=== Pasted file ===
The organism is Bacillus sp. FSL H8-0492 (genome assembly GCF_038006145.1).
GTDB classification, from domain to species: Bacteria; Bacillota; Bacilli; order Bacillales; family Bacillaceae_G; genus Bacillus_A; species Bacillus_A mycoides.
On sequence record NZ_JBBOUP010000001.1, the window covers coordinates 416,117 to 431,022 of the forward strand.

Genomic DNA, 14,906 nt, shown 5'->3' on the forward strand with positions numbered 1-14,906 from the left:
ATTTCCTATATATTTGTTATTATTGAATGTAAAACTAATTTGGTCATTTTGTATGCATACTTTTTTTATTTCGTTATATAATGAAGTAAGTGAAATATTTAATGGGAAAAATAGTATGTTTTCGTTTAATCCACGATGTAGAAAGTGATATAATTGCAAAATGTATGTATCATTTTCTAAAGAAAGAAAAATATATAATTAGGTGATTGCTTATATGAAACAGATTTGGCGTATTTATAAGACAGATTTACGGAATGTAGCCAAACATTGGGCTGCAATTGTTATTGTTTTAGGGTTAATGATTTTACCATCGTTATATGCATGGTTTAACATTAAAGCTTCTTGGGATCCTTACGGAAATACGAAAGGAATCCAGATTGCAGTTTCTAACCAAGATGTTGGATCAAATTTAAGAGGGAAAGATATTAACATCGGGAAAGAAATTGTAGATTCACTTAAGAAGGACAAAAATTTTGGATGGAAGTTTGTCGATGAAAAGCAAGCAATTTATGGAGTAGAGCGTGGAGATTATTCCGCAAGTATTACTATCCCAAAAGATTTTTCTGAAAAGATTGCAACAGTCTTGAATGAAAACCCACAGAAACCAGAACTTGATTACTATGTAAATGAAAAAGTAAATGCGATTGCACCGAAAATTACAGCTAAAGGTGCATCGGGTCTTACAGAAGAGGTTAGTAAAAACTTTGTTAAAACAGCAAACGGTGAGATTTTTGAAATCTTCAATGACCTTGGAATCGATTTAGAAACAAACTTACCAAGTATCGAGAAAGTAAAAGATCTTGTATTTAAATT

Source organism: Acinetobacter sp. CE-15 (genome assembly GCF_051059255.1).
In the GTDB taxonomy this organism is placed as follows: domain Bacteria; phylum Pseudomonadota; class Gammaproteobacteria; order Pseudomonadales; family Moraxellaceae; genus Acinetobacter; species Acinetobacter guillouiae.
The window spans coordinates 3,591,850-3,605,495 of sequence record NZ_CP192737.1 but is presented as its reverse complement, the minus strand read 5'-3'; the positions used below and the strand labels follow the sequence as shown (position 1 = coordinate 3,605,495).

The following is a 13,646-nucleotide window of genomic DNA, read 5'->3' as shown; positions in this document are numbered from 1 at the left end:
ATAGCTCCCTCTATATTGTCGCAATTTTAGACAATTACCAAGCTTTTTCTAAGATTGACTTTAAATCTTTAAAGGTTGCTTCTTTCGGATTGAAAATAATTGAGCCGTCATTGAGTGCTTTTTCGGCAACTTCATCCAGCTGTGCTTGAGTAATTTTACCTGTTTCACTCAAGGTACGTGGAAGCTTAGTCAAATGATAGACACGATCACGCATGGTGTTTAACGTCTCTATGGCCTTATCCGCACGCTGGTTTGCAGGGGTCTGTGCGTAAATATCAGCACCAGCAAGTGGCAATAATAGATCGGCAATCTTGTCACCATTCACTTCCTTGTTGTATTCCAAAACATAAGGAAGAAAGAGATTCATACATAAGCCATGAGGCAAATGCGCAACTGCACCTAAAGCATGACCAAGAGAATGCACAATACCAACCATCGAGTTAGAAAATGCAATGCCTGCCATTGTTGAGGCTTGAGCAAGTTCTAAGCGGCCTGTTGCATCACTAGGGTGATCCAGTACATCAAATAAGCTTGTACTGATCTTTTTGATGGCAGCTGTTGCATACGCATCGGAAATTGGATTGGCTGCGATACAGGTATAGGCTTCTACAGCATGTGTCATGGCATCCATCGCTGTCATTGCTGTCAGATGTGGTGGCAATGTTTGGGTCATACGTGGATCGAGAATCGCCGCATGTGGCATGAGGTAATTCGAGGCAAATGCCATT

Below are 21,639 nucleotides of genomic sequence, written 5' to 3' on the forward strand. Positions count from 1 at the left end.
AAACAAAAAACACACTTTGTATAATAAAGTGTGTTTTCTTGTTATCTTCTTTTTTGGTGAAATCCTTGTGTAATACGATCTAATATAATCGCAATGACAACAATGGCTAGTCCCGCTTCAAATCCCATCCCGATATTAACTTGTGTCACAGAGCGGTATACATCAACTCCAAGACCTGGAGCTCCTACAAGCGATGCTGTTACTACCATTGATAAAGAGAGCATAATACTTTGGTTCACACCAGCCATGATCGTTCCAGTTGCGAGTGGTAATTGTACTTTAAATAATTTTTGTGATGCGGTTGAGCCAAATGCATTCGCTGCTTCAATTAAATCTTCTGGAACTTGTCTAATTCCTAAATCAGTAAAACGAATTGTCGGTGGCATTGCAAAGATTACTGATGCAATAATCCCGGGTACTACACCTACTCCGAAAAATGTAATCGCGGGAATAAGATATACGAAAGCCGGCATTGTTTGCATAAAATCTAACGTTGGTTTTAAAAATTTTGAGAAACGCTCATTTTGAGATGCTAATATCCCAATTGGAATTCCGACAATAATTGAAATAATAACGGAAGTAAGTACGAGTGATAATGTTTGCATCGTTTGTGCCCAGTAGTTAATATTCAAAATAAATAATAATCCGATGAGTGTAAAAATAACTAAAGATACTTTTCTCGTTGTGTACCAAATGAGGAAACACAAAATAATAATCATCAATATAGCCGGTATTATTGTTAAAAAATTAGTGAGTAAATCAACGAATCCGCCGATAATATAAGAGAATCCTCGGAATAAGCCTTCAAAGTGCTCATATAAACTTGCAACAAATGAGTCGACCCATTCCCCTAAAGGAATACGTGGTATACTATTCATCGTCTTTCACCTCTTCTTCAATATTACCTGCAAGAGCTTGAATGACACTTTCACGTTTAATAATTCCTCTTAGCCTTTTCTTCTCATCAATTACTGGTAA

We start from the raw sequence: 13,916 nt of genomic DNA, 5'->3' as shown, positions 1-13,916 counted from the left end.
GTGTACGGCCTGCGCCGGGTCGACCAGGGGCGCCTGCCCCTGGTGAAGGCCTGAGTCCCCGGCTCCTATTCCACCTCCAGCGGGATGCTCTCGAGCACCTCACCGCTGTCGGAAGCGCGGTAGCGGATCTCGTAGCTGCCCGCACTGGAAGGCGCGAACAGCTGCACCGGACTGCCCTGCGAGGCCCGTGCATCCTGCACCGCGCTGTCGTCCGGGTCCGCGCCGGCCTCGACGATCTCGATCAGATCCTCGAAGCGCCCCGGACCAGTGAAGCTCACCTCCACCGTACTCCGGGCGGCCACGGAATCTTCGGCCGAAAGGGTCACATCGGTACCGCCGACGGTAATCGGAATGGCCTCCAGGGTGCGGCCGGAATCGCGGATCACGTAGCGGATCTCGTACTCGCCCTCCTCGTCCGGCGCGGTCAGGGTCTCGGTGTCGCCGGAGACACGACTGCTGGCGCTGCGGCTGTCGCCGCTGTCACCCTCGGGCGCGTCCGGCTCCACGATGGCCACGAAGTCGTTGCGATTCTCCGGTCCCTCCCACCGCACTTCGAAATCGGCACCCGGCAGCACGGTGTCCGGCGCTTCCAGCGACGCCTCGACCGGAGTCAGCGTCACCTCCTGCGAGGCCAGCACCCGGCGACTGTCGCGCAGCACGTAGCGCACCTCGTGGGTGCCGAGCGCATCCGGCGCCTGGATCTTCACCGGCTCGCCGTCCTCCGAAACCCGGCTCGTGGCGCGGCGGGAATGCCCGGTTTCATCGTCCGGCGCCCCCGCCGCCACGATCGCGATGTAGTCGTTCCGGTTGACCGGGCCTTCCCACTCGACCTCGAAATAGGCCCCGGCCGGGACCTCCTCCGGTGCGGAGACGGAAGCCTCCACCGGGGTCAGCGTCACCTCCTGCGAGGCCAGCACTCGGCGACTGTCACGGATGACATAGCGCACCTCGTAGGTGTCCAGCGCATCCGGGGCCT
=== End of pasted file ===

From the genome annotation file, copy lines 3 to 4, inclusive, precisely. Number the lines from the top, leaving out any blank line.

On sequence record NZ_JBBOUP010000001.1, the window covers coordinates 416,117 to 431,022 of the forward strand.

Genomic DNA, 14,906 nt, shown 5'->3' on the forward strand with positions numbered 1-14,906 from the left: